On Lake Superior’s surface, in a layer no thicker than a film of oil, exists a universe teeming with microscopic, single-celled creatures and decaying organic material. In this surface microlayer – which is only a few microns thick – bacteria thrive, spending their lives breaking down the organic material and recycling the nutrients for other living organisms to use. The bacteria, in turn, are eaten by other aquatic microorganisms. In fact, these invisible bacteria help form the base of the aquatic food web. And, just as in our human universe, this microscopic universe includes viruses that attack bacteria.
Because of the difficulty of identifying and counting these microscopic particles, little is known about the abundance of these viruses within the waters of Lake Superior. Are they more or less abundant than the bacteria that they infect? What would happen if dormant viruses suddenly became active and overwhelmed a population of bacteria? What if many bacteria actually disappeared from the water – what would be the effects? Could it change the entire aquatic food web?
Sea Grant researchers Randall Hicks, associate professor and head of the University of Minnesota Duluth’s (UMD) Department of Biology, and Mark Tapper, a UMD graduate student, recently completed a study that began to address this complex question. It was the first time anyone looked at the abundance of viruses in one of the Great Lakes.
Hicks explained that each virus attacks different bacteria. These viruses, known collectively as “bacteriophage,” are somewhat similar to the viruses that attack humans. In order to work, they must first bump into and attach themselves to the bacteria. Once attached, the virus injects nucleic acid into the bacterial cell. This nucleic acid then becomes incorporated into the bacteria’s DNA. “But,” said Hicks, “there are two types of viral infections – lytic (active) and lysogenic (dormant).”
“In a lytic infection, the virus takes over the metabolic machinery of a bacterium right away, tells the cell to produce new viral particles, and eventually ruptures the bacterial cell wall to release these new viral particles, which may then infect other bacterial cells,” said Hicks. Since a bacterium has only one cell, rupture of the cell wall causes it to die.
In a lysogenic infection, however, the viral nucleic acid is incorporated into the bacterial DNA, but it remains dormant- being replicated and passed on when a bacterial cell divides. These dormant viruses don’t take control of the cell until they are activated by some sort of environmental trigger. Ultraviolet (UV) light from the sun is one of these triggers.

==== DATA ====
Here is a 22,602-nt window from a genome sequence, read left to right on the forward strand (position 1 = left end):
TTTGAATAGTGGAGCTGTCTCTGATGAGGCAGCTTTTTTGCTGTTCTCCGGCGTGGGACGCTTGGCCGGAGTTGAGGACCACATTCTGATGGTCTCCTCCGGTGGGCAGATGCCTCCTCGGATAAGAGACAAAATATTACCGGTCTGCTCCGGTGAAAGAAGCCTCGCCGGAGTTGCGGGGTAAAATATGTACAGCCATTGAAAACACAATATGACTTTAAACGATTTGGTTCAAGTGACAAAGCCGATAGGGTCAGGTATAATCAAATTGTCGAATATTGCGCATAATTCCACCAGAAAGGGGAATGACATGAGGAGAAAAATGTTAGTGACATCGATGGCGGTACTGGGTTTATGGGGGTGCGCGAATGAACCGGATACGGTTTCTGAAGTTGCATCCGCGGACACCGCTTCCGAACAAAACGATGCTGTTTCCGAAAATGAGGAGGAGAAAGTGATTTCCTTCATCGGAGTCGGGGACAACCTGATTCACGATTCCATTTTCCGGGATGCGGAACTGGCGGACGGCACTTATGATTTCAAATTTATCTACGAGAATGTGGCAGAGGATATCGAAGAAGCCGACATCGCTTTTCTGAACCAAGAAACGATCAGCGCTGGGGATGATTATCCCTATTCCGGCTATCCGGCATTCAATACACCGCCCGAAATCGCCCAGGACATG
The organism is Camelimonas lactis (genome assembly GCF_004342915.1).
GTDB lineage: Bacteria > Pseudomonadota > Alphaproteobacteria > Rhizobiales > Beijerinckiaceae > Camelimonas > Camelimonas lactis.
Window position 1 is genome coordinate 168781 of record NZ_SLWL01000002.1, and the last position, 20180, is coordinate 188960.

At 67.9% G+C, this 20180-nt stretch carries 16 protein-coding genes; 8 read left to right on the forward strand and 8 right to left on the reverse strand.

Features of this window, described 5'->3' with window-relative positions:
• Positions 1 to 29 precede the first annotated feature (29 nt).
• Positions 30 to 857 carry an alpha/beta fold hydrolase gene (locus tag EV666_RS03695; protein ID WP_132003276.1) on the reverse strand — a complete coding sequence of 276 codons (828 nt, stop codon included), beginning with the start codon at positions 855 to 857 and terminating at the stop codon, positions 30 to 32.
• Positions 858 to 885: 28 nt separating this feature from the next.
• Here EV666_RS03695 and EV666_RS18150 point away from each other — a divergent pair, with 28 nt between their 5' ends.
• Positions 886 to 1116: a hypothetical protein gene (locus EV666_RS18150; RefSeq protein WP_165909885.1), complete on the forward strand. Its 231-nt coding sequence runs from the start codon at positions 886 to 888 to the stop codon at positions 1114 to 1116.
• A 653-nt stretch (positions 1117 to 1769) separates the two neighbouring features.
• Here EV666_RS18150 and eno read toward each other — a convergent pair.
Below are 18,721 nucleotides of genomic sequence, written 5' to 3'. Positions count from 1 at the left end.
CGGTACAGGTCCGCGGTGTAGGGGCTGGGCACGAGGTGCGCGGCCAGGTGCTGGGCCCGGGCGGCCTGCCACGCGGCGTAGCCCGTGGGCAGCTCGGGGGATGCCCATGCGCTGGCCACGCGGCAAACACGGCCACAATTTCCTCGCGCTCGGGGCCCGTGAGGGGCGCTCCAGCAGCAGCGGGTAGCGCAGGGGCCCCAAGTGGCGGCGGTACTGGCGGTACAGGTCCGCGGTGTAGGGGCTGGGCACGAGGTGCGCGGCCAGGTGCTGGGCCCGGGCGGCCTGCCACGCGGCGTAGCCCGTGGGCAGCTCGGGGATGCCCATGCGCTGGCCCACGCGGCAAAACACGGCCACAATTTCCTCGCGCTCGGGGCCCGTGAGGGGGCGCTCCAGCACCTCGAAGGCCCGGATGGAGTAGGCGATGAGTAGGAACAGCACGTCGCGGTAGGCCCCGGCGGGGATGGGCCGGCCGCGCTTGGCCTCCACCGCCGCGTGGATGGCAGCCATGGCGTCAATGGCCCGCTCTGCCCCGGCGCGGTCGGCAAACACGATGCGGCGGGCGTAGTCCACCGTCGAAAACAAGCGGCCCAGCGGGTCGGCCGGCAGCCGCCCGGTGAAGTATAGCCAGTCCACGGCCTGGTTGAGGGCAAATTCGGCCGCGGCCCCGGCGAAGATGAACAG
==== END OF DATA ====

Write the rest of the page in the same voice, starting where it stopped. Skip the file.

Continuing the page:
“There is a lot of interest right now in global climate change and the possibility of an increase in UV light at the earth’s surface as a result of thinning of the ozone layer,” said Hicks. “Some types of UV light can damage DNA and can also cause dormant viruses to become active.”
“We wanted to determine how many dormant viruses infect bacteria in the lake so we would have some idea of what the potential problems might be if UV light does increase. If there are many dormant viruses, we might see major impacts on bacterial populations and, in turn, nutrient cycling and food webs,” said Hicks.
In order to find out, they collected water samples from Lake Superior in the spring, summer, and fall of 1993, then counted the number of free viruses in the water samples. They also exposed other water samples to UV light in order to activate and count dormant viruses. As a result of their work, they concluded that less than 7.5 percent of the bacteria in the samples contained dormant viruses. Even if all these dormant viruses were triggered, this level of infection does not appear to be a significant threat to bacterial populations.
But that doesn’t mean the research is done. As Hicks explained, “We’re better able to see and recognize more viruses now that we have better technology for observing them.” So this project was just a start. To build a more complete and accurate picture of the universe of aquatic bacteria and their viruses, researchers will have to study other freshwater lakes as well as the oceans. This Sea Grant-funded research has already stimulated similar studies in coastal oceans in other parts of the world.
Minnesota Sea Grant. December 1998.